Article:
Spurred on by ear-splitting music, aerobics dancers take center stage at the Vietnamese Friendship Park, where dozens of people flap their arms and wiggle their butts – Gangnam Style wannabes in jeans, t-shirts and polyester exercise suits. A bit further, the aerobics class’s techno pop is overruled by a Celine Dion track blasting from the bank of speakers at the mechanized water fountain display which draws crowds every Sunday night to marvel at the colorful, synchronized exhibition.
Children run with squeaking, light-festooned sneakers, chased by beaming parents with cell phones in hand. They furiously snap photos to capture the happy moments of their light-emitting waifs out for a Sunday evening stroll.
We continue across more wacky traffic on Sothearos Boulevard onto the solace of closed streets in front of the Royal Palace and along to the park at the palace’s front. An enormous photo of the Queen Mother greets thousands of passersby who are celebrating her birthday. Many pause and pose for photos.
Scores of monks in saffron robes amble about. A dozen of them sit side by side, arms encircling one another, their bald pates glistening against the light blue sky of twilight. A fellow monk snaps a photo of them with his iPhone, technology long ago having reached into the depths of the Buddhist order.
Children chase pigeons, tossing handfuls of corn while vendors sell instant photos to people who want tangible evidence of the evening. Beggars dot the crowd, and Gabi stops to give 1,000 Riel (25 cents) to a man with no legs and one arm. He smiles at her, his grin radiating warmth, and he sends us on our way with a lighter step.
I think about what this city and this country have taught us. And I think about what I now know about Cambodia, its charming people and its puzzling recipe of rapid growth conflicted with the superstitious fears of a developing society steeped in a horrible contemporary history that the world knows all too well.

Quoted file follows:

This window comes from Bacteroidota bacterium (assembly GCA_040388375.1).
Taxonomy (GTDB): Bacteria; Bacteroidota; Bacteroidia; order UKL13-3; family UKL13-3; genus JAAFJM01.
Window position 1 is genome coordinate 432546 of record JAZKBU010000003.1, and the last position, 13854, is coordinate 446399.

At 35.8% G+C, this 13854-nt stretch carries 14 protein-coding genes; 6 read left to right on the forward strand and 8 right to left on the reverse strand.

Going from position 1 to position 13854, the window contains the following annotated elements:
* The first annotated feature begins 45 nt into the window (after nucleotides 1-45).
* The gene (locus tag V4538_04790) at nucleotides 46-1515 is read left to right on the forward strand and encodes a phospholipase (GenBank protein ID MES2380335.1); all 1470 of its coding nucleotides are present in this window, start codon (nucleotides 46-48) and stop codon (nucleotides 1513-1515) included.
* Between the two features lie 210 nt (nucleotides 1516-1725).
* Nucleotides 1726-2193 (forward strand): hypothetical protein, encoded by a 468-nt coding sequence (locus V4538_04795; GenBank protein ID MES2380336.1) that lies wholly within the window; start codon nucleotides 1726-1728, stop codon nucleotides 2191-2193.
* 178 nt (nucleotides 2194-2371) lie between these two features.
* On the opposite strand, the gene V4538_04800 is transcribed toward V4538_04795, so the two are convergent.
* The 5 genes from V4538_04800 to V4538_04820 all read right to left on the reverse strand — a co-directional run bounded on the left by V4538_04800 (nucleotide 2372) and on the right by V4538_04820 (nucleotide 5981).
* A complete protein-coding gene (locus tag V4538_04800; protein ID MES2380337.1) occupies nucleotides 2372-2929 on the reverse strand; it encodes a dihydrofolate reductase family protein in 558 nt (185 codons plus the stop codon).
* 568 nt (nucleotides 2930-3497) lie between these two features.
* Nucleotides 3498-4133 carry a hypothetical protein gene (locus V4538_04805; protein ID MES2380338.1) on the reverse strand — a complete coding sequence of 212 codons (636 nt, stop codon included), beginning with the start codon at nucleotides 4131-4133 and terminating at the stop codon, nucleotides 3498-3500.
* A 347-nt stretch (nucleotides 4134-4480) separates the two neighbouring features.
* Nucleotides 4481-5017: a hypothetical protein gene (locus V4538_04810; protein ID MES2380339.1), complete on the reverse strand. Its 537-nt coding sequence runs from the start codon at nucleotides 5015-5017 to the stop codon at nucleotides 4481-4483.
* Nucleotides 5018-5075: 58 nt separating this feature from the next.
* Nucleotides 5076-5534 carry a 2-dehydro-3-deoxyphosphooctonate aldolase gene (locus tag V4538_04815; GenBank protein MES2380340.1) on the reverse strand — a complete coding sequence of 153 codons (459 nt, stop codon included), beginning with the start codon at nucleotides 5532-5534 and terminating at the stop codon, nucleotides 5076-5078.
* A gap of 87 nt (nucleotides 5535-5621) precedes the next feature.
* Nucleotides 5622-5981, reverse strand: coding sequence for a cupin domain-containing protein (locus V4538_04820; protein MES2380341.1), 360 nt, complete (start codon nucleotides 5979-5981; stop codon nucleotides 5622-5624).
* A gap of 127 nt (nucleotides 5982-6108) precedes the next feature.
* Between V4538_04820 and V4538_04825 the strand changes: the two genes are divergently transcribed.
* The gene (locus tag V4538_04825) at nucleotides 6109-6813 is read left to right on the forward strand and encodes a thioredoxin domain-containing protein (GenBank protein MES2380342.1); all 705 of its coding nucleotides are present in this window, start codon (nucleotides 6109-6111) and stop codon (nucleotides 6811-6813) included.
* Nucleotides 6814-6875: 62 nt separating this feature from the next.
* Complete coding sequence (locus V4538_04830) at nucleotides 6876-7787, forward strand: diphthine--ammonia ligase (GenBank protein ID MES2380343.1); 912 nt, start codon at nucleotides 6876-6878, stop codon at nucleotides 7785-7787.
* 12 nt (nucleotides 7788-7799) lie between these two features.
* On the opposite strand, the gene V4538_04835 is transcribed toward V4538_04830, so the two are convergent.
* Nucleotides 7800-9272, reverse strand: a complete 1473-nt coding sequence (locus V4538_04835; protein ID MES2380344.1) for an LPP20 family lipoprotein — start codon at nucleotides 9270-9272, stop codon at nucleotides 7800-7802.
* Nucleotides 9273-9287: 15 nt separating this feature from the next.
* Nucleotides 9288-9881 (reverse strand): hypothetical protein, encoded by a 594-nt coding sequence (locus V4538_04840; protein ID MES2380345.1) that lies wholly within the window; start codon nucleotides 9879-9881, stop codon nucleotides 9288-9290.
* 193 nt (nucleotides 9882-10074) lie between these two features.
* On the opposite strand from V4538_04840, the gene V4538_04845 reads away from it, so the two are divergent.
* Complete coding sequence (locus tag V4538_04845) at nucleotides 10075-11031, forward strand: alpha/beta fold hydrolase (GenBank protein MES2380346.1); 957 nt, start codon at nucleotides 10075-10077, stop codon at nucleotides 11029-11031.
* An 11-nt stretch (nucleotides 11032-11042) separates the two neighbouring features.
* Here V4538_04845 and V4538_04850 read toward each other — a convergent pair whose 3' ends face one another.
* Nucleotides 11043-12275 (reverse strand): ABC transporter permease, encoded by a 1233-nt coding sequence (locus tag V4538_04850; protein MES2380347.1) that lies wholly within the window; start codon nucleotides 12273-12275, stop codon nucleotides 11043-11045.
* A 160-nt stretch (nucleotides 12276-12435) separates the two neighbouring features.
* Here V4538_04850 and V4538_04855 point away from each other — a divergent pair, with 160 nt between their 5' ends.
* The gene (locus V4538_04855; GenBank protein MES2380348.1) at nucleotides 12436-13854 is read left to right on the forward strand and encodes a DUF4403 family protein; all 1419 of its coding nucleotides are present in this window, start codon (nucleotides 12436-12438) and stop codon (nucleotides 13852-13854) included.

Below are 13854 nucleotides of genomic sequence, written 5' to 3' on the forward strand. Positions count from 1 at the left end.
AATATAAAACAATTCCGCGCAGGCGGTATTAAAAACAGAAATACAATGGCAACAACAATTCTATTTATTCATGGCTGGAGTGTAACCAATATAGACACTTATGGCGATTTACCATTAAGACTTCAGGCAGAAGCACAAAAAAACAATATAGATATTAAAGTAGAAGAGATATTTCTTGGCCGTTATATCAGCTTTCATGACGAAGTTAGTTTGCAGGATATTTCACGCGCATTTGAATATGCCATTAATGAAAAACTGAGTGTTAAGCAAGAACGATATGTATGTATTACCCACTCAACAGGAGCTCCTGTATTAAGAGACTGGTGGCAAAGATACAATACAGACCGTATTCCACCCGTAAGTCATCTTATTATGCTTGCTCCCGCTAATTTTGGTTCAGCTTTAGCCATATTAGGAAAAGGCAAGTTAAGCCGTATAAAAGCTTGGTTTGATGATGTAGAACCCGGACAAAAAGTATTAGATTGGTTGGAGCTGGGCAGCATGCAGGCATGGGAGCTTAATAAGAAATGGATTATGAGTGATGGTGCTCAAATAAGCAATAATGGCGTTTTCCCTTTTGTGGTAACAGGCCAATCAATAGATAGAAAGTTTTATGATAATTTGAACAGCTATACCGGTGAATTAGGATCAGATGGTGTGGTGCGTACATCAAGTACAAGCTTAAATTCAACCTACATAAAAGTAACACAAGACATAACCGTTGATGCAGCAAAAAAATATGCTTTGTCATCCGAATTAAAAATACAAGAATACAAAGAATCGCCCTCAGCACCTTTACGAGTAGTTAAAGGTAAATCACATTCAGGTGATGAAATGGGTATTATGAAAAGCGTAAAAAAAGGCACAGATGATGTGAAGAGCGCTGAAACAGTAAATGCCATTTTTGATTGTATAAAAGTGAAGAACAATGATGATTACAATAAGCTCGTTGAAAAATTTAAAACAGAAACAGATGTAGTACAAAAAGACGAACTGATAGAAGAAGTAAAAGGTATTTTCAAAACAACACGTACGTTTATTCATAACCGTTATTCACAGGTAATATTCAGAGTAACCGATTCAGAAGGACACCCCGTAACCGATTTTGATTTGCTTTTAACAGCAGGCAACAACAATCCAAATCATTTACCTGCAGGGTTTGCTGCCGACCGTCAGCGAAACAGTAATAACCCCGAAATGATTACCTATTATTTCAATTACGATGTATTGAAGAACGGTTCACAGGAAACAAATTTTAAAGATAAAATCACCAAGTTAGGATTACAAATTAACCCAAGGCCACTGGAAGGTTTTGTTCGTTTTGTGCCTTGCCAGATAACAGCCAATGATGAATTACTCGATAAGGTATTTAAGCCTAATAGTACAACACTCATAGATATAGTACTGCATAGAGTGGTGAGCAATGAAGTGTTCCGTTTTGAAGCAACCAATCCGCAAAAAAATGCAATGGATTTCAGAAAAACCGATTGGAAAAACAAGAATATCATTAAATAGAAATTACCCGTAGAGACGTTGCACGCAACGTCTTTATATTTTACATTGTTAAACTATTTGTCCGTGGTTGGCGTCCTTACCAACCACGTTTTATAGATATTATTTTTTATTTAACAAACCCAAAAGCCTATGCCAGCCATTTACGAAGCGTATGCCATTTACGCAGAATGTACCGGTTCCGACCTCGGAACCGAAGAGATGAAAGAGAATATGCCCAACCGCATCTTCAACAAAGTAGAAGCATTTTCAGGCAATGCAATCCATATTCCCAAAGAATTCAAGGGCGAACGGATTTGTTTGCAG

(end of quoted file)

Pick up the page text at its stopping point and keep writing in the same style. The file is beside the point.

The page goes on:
Here’s what we’ve learned after three amazing years here: We have absolutely no clue what’s going on.
Yes, we speak the language enough to get around. And we’ve built something of an understanding of this place by reading and talking with Cambodians and expats alike for hours about politics, history, culture and the realities facing a tiny country struggling furiously to find a toehold as the rest of the world proceeds at warp speed.
It’s a weird cauldron of coexistence and Cambodia seems to attract a fascinating breed of foreigners. Like us, they come, learn, listen, work, volunteer and live, then move on.
There’s an odd synchronicity to this city, where 1.4 million people seem to bump into one another all the time in markets and on street corners. Here, conflicts are more often resolved with smiles than anger, and the only thing you can count on is the predictably unexpected.
It takes little effort to make a huge difference in someone’s life, and in a place where the needs so outstrip the ability to give, small gestures matter more than we can know. So we have learned to do it daily, in small concentrations, and make these gestures part of our lives.
Our connections run deep now – as familiar and comfortable as a favorite pair of jeans – and it seems a lifetime ago that we strode unknowingly into life in Cambodia. Complexity is now simplicity; difficulties are opportunities. Failures are still failures but they also seem inexorably tied to the potential to learn, grow and change.
As my friend Sarath has told me countless times during our morning coffees together: “Of course I must try. Of course it is a struggle. It is my life.”
The net impact of the past three years: We are very different people from the couple that arrived here in 2010. And as we contemplate leaving this place to see the rest of Asia and perhaps seek a home elsewhere, we do so with trepidation and worry: How could we possibly replicate what we have here? Where else could be as mind-achingly wonderful, beautiful, tragic, illuminating?
Our answer: Let’s find out.